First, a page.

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Dog Training: Principles In Contacting Dog's Mind
( Originally Published 1943 )
The abilities of the dog cover a wide field, far wider than any we know at present. This field is limited because man has not attempted or thot of teaching thousands of acts that dogs do perform. Most animals have not had the opportunity to show their ability. Cats have suffered greatly for their minds are capable of doing many acts which we little realize; they never have had the opportunity of training. A coyote for instance can be taught to hunt just as does a dog. The dog itself can do hundreds of things which we have not yet witnessed; as soon as these things are taught to the dog, he will do them for us.
First, sound and object should be associated to eye and ear of the dog early, precisely, persistently-early, when he first comes in contact with it, if possible; precisely, so that he does not confuse it with another object; and persistently, so that he is not allowed to forget.
The number of objects may he as many as two hundred. If I want my dog to have in his mind the idea of keys, I show my keys to him; I say "keys," I repeat it clearly. I throw them in front of him, repeating "keys" several times. ( do this every time opportunity offers so that when I say "keys," he looks about him to locate the keys. Note the following i chapter on vocabulary.
The second mental background of the dog is that if his part does not follow quickly and properly after the certain sound, there will be disapproval and punishment; and that if it does, there will be approval and reward.
He believes fully in his master. One half of his training is not training but confidence in his master to the utmost. Success must be the end of every act of the dog. He holds the command of his master to be the cause of the act of obedience thereto. If the dog does not find his goal, his confidence is shaken. On the trail, he must find his man, else doubt will arise. He must not lose faith in the ability of his master to gain the goal with him.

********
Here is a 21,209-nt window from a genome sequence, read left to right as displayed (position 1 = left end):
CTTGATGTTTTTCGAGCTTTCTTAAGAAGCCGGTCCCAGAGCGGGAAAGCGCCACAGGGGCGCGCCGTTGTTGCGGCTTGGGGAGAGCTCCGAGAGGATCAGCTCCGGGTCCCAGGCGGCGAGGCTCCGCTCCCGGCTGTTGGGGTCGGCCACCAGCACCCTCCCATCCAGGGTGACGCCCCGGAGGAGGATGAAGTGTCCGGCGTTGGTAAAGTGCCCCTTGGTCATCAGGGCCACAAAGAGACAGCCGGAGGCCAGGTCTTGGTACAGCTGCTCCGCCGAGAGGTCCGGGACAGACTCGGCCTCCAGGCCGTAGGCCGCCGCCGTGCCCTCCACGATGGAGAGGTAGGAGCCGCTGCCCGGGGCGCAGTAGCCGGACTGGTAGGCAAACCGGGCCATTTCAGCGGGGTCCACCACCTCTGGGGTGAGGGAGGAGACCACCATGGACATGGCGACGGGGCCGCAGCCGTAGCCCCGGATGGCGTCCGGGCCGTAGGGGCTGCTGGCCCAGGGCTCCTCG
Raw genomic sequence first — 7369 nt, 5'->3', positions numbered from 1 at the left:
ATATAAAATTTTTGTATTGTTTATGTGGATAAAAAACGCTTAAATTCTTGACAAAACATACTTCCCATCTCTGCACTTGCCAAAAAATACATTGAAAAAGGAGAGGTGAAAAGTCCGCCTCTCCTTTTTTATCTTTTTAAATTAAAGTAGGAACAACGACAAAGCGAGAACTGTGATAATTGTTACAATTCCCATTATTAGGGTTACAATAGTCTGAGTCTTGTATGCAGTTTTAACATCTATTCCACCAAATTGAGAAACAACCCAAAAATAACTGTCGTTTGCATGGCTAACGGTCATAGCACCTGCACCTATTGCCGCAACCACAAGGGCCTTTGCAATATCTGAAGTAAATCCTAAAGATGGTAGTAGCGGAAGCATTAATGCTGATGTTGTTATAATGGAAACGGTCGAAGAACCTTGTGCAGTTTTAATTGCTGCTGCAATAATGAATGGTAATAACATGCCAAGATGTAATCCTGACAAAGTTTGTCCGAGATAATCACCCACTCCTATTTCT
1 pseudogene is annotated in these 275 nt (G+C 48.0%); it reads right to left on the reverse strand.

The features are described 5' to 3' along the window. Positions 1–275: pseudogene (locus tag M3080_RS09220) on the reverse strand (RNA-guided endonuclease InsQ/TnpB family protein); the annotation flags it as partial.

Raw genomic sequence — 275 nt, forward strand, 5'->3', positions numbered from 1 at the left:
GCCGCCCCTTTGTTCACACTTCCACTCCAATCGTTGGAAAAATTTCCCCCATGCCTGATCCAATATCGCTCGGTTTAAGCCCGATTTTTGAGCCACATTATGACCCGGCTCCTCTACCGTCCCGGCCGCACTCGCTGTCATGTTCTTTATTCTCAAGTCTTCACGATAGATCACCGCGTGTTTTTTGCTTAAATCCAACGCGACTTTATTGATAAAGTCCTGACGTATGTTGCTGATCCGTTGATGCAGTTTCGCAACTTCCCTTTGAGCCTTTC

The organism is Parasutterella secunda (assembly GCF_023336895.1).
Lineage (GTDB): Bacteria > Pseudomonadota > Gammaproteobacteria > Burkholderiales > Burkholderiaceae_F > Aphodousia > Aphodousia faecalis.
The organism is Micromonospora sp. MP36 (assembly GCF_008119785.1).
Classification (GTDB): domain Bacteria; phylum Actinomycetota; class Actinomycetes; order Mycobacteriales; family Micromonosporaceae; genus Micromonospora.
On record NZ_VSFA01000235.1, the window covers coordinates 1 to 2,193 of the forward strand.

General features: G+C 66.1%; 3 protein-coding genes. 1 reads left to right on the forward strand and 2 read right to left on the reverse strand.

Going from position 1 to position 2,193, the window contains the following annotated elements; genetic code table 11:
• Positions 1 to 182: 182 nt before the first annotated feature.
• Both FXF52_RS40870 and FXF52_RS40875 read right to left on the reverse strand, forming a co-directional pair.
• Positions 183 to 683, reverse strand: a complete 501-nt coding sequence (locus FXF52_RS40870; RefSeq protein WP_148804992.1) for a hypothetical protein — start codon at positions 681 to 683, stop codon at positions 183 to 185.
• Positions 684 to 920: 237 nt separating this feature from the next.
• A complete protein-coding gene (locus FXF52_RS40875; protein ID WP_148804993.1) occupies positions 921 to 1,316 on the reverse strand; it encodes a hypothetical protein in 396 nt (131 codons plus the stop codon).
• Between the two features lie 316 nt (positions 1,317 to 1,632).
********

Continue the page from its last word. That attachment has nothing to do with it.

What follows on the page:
It is highly true that differences exist in the intelligences of dogs as among humans. Some are dumb and cannot be taught; some learn very quickly to do certain things and are dull in other things; others are quick to learn in their particular fields of desire whether it be a stomach always hungry, an inclination to be at ease or an eagerness to be outdoors.
The mind of the dog meets situations in different ways. Three dogs were crossing a railroad track in Georgia. A train approached: one of the dogs immediately jumped into the river and swam safely to shore. The second dog lost a part of his tail under the wheels of the train and fell into the water but he was unhurt otherwise: the third dog was paralyzed with fear, remained on the track and was crushed to death under the wheels.
Bozo, my bullterrier, loved his ease and most of his intelligence arose out of this desire. A lazy dog usually for this reason is a smart dog. Bozo on hot nites would go to the rear of my apartment and lie on the porch for the nite. He had done this numerous times; on the particular nite, it was rather cool: just as before, the moment we arrived inside of the apartment, he rushed to the rear door and lay down on the porch. Of course after a short stay there, he realized that it was not warm there or inside and so he came back into the apartment.
General Judy, my doberman pinscher, looks ahead. Just as I was writing this very chapter, he was lying by my side with his long nose interrupting with his accustomed interruption. I feinted with a pencil to the right side of his head. For three times he reached over quickly with his mouth to seize the pencil on the right side of his head and of course each time he was fooled: the fourth time, he didn't move his head he had learned that I was only feinting.